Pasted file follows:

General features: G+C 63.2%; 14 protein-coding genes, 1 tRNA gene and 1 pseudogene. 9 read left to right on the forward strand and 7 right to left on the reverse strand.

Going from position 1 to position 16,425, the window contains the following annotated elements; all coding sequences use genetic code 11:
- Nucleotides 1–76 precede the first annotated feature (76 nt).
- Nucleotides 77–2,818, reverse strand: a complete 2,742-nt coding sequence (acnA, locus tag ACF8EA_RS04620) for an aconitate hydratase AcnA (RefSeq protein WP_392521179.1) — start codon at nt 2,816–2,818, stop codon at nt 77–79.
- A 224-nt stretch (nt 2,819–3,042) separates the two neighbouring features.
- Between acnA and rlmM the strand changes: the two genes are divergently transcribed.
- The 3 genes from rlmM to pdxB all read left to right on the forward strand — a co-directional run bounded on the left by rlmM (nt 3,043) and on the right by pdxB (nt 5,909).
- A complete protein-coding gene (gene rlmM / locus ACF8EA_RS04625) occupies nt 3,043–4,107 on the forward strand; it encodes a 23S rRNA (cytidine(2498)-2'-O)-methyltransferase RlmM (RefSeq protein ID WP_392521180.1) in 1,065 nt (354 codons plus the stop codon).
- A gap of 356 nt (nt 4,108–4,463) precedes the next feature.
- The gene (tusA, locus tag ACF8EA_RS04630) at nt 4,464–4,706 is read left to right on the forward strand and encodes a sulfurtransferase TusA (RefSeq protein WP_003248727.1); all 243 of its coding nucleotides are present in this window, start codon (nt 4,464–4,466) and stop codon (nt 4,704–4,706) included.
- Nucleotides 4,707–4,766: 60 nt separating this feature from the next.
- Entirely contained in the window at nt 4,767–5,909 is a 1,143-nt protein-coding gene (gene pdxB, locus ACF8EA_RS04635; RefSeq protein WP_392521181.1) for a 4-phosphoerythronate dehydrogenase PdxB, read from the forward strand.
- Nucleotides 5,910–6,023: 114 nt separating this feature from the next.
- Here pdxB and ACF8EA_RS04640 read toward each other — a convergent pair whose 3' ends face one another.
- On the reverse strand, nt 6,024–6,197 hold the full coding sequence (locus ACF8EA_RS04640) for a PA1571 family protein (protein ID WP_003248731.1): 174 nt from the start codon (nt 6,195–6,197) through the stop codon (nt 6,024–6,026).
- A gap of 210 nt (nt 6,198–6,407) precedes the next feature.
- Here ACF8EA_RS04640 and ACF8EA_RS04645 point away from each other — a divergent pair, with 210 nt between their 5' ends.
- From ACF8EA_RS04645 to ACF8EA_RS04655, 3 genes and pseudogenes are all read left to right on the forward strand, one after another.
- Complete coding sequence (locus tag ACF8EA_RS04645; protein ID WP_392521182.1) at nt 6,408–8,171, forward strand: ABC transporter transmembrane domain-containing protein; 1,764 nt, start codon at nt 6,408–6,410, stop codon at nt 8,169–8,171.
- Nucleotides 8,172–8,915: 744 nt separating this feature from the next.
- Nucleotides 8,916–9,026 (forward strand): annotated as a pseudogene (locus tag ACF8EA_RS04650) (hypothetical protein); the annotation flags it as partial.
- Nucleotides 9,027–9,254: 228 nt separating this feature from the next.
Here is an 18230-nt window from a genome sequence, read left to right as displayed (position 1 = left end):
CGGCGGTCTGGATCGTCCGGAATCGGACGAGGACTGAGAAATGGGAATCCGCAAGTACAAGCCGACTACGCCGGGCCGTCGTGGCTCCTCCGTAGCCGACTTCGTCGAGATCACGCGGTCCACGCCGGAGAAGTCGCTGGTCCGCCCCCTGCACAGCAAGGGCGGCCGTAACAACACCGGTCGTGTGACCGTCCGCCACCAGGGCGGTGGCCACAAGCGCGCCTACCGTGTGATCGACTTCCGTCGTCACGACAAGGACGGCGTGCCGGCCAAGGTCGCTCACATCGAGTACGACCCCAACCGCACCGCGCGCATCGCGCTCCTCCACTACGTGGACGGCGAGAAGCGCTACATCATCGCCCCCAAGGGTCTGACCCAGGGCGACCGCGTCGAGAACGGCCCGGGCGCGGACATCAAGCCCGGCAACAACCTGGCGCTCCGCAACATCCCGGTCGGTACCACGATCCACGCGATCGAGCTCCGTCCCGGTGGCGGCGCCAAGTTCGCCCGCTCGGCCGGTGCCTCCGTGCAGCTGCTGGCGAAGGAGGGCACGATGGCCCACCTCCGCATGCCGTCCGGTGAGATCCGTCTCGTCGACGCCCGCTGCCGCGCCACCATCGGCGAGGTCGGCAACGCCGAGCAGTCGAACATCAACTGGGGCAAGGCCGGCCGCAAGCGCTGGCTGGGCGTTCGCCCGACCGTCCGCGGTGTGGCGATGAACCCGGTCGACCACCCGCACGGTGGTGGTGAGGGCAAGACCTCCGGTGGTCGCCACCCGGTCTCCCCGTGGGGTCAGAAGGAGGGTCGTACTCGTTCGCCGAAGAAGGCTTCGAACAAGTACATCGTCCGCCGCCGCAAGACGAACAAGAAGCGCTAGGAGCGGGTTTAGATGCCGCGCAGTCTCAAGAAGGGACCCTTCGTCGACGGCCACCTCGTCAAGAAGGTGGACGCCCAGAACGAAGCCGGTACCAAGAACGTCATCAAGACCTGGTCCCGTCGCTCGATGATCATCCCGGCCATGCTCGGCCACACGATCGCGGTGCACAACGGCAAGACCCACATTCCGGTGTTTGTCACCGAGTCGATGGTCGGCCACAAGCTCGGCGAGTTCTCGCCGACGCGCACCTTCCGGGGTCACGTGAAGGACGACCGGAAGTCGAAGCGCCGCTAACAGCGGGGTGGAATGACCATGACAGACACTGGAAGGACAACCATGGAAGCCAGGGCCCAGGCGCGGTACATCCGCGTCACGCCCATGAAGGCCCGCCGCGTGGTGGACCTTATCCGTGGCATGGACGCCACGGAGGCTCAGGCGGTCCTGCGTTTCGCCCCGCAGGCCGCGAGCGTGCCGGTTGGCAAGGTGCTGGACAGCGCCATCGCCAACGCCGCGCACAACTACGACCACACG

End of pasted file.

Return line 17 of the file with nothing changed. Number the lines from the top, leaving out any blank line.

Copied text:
- Here ACF8EA_RS04640 and ACF8EA_RS04645 point away from each other — a divergent pair, with 210 nt between their 5' ends.